Open, laparoscopic, and robot-assisted radical prostatectomy oncological results: a reverse systematic review by Tomás Bernardo Costa Moretti

J Endourol. 2023 Mar 16. doi: 10.1089/end.2022.0819. Online ahead of print.


OBJECTIVE: to apply the Reverse Systematic Review (RSR) to compare three radical prostatectomies (RP) techniques: open (RRP), laparoscopic (LRP), and robotic (RARP) in relation to oncological outcomes: positive surgical margin (PSM) and biochemical recurrence rate (BCR).

EVIDENCE ACQUISITION: a search was carried out in 8 databases between 2000 and 2020 through SR studies referring to RRP, LRP, or RARP (80 SR). All references used in these SRs were captured referring to 1,724 reports. Preoperative and oncological outcomes were compared and correlated among RRP, LRP, and RARP.

EVIDENCE SYNTHESIS: 559 (32.4%) reports for RRP, 413 (23.9%) for LRP, and 752 (43.7%) for RARP, and a total of 1,353,485 patients were found. Regarding PSM, 284 reports were collected for RRP, 324 for LRP, and 499 for RARP, with rates of 23.6%, 20.7%, and 19.2%, respectively, and only the RRP with a statistical difference (P<0.001). Using a non-linear regression model, the BCR rate was correlated with follow-up time at 1, 2, 3, 5, 7, and 10 years: 10%, 15%, 18%, 20%, 23 %, and 38% for RRP; 6%, 9%, 13%, 20%, 23%, 10% for LRP; 8%, 12%, 16%, 23%, 27%, 19% for RARP. The absence of long-term work for RARP prevented more accurate projections of BCR.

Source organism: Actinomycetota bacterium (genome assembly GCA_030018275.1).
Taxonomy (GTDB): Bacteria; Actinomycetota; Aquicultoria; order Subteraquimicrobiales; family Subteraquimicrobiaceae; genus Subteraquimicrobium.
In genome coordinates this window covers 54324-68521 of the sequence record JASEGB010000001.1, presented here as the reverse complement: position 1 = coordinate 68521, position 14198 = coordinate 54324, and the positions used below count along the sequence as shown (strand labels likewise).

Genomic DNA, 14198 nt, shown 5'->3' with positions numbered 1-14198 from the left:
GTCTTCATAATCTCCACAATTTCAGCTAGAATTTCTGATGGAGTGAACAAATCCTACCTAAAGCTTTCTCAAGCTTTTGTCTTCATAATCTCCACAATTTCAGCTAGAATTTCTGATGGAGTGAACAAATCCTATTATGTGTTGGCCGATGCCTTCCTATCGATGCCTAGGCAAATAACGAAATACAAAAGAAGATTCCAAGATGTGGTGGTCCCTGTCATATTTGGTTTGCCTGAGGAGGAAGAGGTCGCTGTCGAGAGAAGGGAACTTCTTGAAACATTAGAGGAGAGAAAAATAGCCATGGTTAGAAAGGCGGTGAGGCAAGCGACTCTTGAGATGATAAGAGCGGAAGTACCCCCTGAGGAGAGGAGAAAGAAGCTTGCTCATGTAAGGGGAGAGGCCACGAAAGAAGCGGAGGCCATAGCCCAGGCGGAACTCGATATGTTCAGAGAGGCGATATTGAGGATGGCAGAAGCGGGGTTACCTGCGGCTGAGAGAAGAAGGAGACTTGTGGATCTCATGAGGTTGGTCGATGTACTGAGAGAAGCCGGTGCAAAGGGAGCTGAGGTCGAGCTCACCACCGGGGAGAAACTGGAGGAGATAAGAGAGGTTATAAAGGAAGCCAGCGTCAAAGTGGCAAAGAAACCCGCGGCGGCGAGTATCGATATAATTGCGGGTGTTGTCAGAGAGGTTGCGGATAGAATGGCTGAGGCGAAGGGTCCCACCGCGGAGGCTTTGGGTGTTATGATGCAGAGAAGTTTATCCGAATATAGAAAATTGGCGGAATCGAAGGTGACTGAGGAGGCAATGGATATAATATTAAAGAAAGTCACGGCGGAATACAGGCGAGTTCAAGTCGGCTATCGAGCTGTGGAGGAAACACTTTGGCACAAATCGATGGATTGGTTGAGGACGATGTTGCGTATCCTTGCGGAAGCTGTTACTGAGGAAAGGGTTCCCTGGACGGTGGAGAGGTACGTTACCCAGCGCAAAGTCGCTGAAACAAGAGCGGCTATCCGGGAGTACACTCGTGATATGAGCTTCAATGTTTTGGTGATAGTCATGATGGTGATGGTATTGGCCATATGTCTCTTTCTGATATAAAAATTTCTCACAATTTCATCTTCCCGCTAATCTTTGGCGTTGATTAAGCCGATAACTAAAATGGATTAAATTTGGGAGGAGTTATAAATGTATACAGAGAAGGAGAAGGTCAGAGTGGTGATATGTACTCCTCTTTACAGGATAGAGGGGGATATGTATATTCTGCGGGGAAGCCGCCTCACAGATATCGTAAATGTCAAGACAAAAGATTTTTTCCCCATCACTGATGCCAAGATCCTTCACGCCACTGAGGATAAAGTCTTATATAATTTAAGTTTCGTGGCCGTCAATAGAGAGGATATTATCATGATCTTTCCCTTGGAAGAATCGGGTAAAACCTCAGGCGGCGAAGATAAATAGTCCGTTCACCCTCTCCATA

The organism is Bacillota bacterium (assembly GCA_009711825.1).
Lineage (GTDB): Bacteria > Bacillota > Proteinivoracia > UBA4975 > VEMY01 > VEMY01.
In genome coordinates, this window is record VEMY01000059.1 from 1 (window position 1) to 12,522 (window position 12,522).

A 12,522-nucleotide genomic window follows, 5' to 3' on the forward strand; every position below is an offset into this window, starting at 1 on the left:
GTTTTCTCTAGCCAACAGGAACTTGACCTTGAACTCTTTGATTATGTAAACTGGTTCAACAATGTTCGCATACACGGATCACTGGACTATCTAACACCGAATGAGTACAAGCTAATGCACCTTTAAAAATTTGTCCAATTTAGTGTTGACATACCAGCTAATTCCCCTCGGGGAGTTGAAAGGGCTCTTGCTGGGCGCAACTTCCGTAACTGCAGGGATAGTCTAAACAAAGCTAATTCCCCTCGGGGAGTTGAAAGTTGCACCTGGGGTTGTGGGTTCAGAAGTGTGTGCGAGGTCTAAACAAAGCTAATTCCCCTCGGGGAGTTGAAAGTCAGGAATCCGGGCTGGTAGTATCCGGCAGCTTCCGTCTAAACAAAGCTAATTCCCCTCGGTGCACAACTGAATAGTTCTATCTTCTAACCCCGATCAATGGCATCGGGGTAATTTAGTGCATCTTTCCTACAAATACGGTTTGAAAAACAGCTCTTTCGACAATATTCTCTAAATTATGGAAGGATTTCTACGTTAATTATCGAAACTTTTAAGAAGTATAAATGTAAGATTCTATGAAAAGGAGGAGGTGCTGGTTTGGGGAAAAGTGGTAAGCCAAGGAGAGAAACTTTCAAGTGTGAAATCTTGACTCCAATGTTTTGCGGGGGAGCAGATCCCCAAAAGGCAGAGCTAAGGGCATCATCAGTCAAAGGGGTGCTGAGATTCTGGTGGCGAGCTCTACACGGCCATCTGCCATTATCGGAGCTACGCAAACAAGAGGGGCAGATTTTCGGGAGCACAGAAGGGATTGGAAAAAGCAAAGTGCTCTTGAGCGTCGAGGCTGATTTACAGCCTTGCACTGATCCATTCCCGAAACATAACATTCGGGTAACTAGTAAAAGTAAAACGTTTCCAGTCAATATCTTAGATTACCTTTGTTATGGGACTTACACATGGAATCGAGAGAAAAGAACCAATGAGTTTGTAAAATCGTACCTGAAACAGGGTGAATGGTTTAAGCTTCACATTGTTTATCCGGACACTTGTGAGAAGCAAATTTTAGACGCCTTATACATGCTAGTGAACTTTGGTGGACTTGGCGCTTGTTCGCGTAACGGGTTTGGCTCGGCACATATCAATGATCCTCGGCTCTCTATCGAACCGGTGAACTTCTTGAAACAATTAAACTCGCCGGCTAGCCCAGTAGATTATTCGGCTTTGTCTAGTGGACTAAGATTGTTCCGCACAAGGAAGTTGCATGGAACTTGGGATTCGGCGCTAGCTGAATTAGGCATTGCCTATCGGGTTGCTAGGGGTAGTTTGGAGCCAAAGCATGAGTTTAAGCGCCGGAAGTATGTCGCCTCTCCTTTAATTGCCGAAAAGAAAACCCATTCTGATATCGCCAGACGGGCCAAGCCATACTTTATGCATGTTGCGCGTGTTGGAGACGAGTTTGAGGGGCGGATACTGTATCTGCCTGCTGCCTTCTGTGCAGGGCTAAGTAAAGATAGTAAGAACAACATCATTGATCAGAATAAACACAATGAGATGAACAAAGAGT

CONCLUSIONS: RSR proved to be effective in generating a population and heterogeneous sample capable of demonstrating better oncological results for minimally invasive surgery (LRP and RARP) compared to RRP. It demonstrated the maturity of temporal follow-up data for RRP and LRP and the impact of lack of late follow-up from RARP studies on the long-term rate of BC.

PMID:36924303 | DOI:10.1089/end.2022.0819